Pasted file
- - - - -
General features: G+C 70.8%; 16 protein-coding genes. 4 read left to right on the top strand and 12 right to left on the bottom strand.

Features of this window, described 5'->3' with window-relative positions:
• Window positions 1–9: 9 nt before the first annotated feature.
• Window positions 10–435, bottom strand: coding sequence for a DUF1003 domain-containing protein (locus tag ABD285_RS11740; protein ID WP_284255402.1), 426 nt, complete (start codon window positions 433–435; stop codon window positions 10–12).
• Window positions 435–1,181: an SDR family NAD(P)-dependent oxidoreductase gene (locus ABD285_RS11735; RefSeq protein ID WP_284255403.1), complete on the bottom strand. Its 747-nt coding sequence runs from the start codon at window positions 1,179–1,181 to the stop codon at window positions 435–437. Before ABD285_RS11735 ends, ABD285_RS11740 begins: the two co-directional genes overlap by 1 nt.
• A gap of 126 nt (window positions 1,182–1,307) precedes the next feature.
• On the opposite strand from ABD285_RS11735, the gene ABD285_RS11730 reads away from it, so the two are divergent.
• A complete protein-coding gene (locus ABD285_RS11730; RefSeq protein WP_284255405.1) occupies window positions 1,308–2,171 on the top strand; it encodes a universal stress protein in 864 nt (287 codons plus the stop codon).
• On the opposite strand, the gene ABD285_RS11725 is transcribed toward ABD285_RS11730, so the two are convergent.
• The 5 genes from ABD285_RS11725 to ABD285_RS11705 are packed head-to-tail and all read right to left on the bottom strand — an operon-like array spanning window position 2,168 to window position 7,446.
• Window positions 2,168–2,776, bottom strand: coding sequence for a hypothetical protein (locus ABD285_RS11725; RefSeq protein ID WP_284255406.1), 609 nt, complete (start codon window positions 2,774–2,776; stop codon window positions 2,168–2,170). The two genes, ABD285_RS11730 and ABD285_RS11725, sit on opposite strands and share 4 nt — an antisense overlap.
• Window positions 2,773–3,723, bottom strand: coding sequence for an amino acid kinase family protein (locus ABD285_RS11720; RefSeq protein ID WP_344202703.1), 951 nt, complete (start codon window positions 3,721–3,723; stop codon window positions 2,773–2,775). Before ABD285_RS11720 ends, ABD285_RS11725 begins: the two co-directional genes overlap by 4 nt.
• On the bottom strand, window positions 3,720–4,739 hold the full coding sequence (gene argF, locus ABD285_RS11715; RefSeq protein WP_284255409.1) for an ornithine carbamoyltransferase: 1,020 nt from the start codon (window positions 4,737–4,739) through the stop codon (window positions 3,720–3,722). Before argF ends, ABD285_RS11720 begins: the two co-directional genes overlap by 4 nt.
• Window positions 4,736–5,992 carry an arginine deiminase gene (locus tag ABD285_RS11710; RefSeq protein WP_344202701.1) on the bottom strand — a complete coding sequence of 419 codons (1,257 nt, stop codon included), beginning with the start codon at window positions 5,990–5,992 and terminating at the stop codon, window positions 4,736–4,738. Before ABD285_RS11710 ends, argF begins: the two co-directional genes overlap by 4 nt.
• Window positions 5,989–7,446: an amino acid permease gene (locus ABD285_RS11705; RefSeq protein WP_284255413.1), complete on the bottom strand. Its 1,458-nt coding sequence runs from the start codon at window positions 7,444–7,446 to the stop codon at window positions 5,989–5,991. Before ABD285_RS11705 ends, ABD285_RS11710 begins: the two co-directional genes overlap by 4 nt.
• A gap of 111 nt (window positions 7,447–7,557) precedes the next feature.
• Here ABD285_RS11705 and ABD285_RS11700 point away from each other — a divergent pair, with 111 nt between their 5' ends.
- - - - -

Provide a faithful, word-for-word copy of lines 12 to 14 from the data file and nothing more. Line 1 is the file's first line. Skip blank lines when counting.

• Window positions 2,773–3,723, bottom strand: coding sequence for an amino acid kinase family protein (locus ABD285_RS11720; RefSeq protein ID WP_344202703.1), 951 nt, complete (start codon window positions 3,721–3,723; stop codon window positions 2,773–2,775). Before ABD285_RS11720 ends, ABD285_RS11725 begins: the two co-directional genes overlap by 4 nt.
• On the bottom strand, window positions 3,720–4,739 hold the full coding sequence (gene argF, locus ABD285_RS11715; RefSeq protein WP_284255409.1) for an ornithine carbamoyltransferase: 1,020 nt from the start codon (window positions 4,737–4,739) through the stop codon (window positions 3,720–3,722). Before argF ends, ABD285_RS11720 begins: the two co-directional genes overlap by 4 nt.
• Window positions 4,736–5,992 carry an arginine deiminase gene (locus tag ABD285_RS11710; RefSeq protein WP_344202701.1) on the bottom strand — a complete coding sequence of 419 codons (1,257 nt, stop codon included), beginning with the start codon at window positions 5,990–5,992 and terminating at the stop codon, window positions 4,736–4,738. Before ABD285_RS11710 ends, argF begins: the two co-directional genes overlap by 4 nt.